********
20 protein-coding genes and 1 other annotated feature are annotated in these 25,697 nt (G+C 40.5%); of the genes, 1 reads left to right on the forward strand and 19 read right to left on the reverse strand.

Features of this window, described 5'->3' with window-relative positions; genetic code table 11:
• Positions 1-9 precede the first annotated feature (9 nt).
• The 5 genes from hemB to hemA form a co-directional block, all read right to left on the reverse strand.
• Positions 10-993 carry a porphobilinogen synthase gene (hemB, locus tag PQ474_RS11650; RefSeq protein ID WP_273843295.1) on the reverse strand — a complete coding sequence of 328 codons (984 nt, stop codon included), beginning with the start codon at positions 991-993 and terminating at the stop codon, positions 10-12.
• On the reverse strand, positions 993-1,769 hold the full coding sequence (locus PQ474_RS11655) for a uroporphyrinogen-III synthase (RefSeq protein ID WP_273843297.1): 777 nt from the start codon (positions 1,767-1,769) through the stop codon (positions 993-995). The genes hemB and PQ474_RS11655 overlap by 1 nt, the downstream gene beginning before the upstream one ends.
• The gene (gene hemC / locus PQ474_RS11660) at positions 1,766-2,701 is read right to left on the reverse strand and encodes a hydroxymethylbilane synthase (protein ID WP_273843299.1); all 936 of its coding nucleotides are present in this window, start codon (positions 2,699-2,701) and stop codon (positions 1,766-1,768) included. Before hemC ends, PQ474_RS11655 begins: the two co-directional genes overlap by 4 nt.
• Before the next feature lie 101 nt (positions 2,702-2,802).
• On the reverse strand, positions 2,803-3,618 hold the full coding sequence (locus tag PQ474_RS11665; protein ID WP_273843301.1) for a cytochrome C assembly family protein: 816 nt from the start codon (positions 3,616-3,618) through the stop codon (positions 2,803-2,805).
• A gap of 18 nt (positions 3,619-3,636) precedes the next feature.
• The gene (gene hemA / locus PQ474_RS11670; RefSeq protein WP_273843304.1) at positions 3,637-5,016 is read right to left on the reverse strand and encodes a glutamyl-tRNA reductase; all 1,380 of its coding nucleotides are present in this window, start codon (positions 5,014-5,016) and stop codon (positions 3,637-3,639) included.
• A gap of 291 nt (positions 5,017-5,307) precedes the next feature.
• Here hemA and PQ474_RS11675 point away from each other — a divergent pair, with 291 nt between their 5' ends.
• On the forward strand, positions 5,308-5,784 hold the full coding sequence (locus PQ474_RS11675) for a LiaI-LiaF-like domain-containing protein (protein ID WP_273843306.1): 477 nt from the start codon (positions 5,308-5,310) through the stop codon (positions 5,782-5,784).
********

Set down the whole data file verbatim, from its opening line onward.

20 protein-coding genes and 1 other annotated feature are annotated in these 25,697 nt (G+C 40.5%); of the genes, 1 reads left to right on the forward strand and 19 read right to left on the reverse strand.

Features of this window, described 5'->3' with window-relative positions; genetic code table 11:
• Positions 1-9 precede the first annotated feature (9 nt).
• The 5 genes from hemB to hemA form a co-directional block, all read right to left on the reverse strand.
• Positions 10-993 carry a porphobilinogen synthase gene (hemB, locus tag PQ474_RS11650; RefSeq protein ID WP_273843295.1) on the reverse strand — a complete coding sequence of 328 codons (984 nt, stop codon included), beginning with the start codon at positions 991-993 and terminating at the stop codon, positions 10-12.
• On the reverse strand, positions 993-1,769 hold the full coding sequence (locus PQ474_RS11655) for a uroporphyrinogen-III synthase (RefSeq protein ID WP_273843297.1): 777 nt from the start codon (positions 1,767-1,769) through the stop codon (positions 993-995). The genes hemB and PQ474_RS11655 overlap by 1 nt, the downstream gene beginning before the upstream one ends.
• The gene (gene hemC / locus PQ474_RS11660) at positions 1,766-2,701 is read right to left on the reverse strand and encodes a hydroxymethylbilane synthase (protein ID WP_273843299.1); all 936 of its coding nucleotides are present in this window, start codon (positions 2,699-2,701) and stop codon (positions 1,766-1,768) included. Before hemC ends, PQ474_RS11655 begins: the two co-directional genes overlap by 4 nt.
• Before the next feature lie 101 nt (positions 2,702-2,802).
• On the reverse strand, positions 2,803-3,618 hold the full coding sequence (locus tag PQ474_RS11665; protein ID WP_273843301.1) for a cytochrome C assembly family protein: 816 nt from the start codon (positions 3,616-3,618) through the stop codon (positions 2,803-2,805).
• A gap of 18 nt (positions 3,619-3,636) precedes the next feature.
• The gene (gene hemA / locus PQ474_RS11670; RefSeq protein WP_273843304.1) at positions 3,637-5,016 is read right to left on the reverse strand and encodes a glutamyl-tRNA reductase; all 1,380 of its coding nucleotides are present in this window, start codon (positions 5,014-5,016) and stop codon (positions 3,637-3,639) included.
• A gap of 291 nt (positions 5,017-5,307) precedes the next feature.
• Here hemA and PQ474_RS11675 point away from each other — a divergent pair, with 291 nt between their 5' ends.
• On the forward strand, positions 5,308-5,784 hold the full coding sequence (locus PQ474_RS11675) for a LiaI-LiaF-like domain-containing protein (protein ID WP_273843306.1): 477 nt from the start codon (positions 5,308-5,310) through the stop codon (positions 5,782-5,784).